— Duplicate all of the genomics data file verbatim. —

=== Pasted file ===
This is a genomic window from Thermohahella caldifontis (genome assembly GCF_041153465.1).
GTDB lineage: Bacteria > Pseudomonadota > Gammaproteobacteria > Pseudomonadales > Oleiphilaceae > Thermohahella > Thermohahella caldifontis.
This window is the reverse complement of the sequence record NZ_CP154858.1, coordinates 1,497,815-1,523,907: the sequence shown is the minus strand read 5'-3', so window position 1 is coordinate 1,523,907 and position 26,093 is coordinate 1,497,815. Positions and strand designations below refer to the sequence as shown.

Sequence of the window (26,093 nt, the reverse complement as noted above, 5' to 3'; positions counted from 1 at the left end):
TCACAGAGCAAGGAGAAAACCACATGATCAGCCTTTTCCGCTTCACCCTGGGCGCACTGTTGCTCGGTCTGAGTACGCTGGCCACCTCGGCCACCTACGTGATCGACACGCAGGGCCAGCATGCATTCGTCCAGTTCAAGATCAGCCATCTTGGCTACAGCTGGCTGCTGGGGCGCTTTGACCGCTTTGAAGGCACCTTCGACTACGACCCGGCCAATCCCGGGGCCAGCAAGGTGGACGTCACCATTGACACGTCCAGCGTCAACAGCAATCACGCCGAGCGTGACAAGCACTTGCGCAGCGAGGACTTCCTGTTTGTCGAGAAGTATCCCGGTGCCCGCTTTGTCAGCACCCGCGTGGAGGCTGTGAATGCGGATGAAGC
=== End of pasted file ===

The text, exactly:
This is a genomic window from Thermohahella caldifontis (genome assembly GCF_041153465.1).
GTDB lineage: Bacteria > Pseudomonadota > Gammaproteobacteria > Pseudomonadales > Oleiphilaceae > Thermohahella > Thermohahella caldifontis.
This window is the reverse complement of the sequence record NZ_CP154858.1, coordinates 1,497,815-1,523,907: the sequence shown is the minus strand read 5'-3', so window position 1 is coordinate 1,523,907 and position 26,093 is coordinate 1,497,815. Positions and strand designations below refer to the sequence as shown.

Sequence of the window (26,093 nt, the reverse complement as noted above, 5' to 3'; positions counted from 1 at the left end):
TCACAGAGCAAGGAGAAAACCACATGATCAGCCTTTTCCGCTTCACCCTGGGCGCACTGTTGCTCGGTCTGAGTACGCTGGCCACCTCGGCCACCTACGTGATCGACACGCAGGGCCAGCATGCATTCGTCCAGTTCAAGATCAGCCATCTTGGCTACAGCTGGCTGCTGGGGCGCTTTGACCGCTTTGAAGGCACCTTCGACTACGACCCGGCCAATCCCGGGGCCAGCAAGGTGGACGTCACCATTGACACGTCCAGCGTCAACAGCAATCACGCCGAGCGTGACAAGCACTTGCGCAGCGAGGACTTCCTGTTTGTCGAGAAGTATCCCGGTGCCCGCTTTGTCAGCACCCGCGTGGAGGCTGTGAATGCGGATGAAGC